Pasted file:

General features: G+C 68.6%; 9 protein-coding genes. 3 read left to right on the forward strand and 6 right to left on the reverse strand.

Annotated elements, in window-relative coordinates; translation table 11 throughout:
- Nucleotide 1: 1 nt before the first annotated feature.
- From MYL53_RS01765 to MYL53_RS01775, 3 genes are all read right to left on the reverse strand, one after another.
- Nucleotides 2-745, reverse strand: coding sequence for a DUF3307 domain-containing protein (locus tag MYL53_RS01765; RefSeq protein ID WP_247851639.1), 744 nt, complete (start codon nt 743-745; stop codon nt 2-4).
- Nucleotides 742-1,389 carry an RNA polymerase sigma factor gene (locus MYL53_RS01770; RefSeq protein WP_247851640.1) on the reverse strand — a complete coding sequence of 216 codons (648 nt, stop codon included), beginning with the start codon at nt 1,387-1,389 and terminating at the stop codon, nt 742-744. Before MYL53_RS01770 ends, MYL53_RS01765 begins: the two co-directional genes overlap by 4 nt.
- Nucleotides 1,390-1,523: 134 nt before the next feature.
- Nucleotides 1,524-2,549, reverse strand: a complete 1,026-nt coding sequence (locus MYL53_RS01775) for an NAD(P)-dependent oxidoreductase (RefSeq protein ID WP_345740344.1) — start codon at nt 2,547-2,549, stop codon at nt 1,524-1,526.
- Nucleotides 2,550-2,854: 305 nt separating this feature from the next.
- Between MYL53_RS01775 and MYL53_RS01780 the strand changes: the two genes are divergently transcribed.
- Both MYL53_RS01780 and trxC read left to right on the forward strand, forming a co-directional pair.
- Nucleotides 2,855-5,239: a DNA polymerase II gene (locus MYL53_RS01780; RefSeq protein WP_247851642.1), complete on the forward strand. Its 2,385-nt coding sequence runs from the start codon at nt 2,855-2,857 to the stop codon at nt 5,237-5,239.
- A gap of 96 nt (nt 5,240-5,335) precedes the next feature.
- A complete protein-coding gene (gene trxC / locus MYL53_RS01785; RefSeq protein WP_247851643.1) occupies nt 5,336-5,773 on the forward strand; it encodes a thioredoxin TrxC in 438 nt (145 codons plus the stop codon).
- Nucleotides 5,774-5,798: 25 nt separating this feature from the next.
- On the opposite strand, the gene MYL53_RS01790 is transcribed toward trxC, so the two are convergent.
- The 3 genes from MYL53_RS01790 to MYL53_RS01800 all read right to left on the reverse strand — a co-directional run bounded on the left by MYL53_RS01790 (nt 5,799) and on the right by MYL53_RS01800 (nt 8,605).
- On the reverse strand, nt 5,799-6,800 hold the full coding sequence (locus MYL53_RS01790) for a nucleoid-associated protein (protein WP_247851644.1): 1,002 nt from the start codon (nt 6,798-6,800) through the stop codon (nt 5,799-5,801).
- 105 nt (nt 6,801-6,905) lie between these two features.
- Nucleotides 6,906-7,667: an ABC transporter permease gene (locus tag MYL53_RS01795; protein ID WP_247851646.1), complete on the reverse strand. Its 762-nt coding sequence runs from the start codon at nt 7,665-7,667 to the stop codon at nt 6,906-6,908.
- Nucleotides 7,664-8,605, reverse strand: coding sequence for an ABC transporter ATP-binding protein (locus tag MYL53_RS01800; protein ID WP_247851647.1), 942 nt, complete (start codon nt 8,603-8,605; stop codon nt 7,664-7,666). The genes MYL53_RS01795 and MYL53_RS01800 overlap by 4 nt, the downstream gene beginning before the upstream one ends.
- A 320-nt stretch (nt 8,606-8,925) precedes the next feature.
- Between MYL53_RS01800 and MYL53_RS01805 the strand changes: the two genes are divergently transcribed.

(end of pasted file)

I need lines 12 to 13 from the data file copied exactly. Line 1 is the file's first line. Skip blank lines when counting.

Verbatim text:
- Nucleotides 2,855-5,239: a DNA polymerase II gene (locus MYL53_RS01780; RefSeq protein WP_247851642.1), complete on the forward strand. Its 2,385-nt coding sequence runs from the start codon at nt 2,855-2,857 to the stop codon at nt 5,237-5,239.
- A gap of 96 nt (nt 5,240-5,335) precedes the next feature.